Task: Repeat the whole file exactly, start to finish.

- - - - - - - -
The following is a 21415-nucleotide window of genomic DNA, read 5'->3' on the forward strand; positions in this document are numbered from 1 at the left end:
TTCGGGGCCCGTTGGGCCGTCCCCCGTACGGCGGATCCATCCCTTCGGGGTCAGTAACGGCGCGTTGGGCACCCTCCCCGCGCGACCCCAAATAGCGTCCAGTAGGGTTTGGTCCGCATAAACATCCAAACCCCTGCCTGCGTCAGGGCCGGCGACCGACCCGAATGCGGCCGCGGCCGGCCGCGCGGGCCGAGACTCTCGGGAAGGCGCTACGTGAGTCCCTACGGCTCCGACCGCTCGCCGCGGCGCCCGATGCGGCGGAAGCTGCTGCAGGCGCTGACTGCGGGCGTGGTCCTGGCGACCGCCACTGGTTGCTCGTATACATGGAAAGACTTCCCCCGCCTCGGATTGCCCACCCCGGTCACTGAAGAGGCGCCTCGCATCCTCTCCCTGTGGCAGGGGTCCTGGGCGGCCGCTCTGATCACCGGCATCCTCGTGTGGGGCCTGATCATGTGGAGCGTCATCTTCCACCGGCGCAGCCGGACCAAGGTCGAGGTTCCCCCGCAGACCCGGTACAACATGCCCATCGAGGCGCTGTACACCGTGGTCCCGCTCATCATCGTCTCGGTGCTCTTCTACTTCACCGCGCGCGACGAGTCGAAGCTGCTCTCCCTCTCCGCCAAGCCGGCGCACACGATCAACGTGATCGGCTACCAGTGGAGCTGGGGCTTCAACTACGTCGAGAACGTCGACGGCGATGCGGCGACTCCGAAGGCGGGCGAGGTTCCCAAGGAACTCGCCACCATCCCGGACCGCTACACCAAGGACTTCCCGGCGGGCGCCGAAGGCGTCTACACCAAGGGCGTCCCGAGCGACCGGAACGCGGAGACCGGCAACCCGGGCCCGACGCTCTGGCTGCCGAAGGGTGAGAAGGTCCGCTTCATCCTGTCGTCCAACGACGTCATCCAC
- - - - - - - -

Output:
The following is a 21415-nucleotide window of genomic DNA, read 5'->3' on the forward strand; positions in this document are numbered from 1 at the left end:
TTCGGGGCCCGTTGGGCCGTCCCCCGTACGGCGGATCCATCCCTTCGGGGTCAGTAACGGCGCGTTGGGCACCCTCCCCGCGCGACCCCAAATAGCGTCCAGTAGGGTTTGGTCCGCATAAACATCCAAACCCCTGCCTGCGTCAGGGCCGGCGACCGACCCGAATGCGGCCGCGGCCGGCCGCGCGGGCCGAGACTCTCGGGAAGGCGCTACGTGAGTCCCTACGGCTCCGACCGCTCGCCGCGGCGCCCGATGCGGCGGAAGCTGCTGCAGGCGCTGACTGCGGGCGTGGTCCTGGCGACCGCCACTGGTTGCTCGTATACATGGAAAGACTTCCCCCGCCTCGGATTGCCCACCCCGGTCACTGAAGAGGCGCCTCGCATCCTCTCCCTGTGGCAGGGGTCCTGGGCGGCCGCTCTGATCACCGGCATCCTCGTGTGGGGCCTGATCATGTGGAGCGTCATCTTCCACCGGCGCAGCCGGACCAAGGTCGAGGTTCCCCCGCAGACCCGGTACAACATGCCCATCGAGGCGCTGTACACCGTGGTCCCGCTCATCATCGTCTCGGTGCTCTTCTACTTCACCGCGCGCGACGAGTCGAAGCTGCTCTCCCTCTCCGCCAAGCCGGCGCACACGATCAACGTGATCGGCTACCAGTGGAGCTGGGGCTTCAACTACGTCGAGAACGTCGACGGCGATGCGGCGACTCCGAAGGCGGGCGAGGTTCCCAAGGAACTCGCCACCATCCCGGACCGCTACACCAAGGACTTCCCGGCGGGCGCCGAAGGCGTCTACACCAAGGGCGTCCCGAGCGACCGGAACGCGGAGACCGGCAACCCGGGCCCGACGCTCTGGCTGCCGAAGGGTGAGAAGGTCCGCTTCATCCTGTCGTCCAACGACGTCATCCAC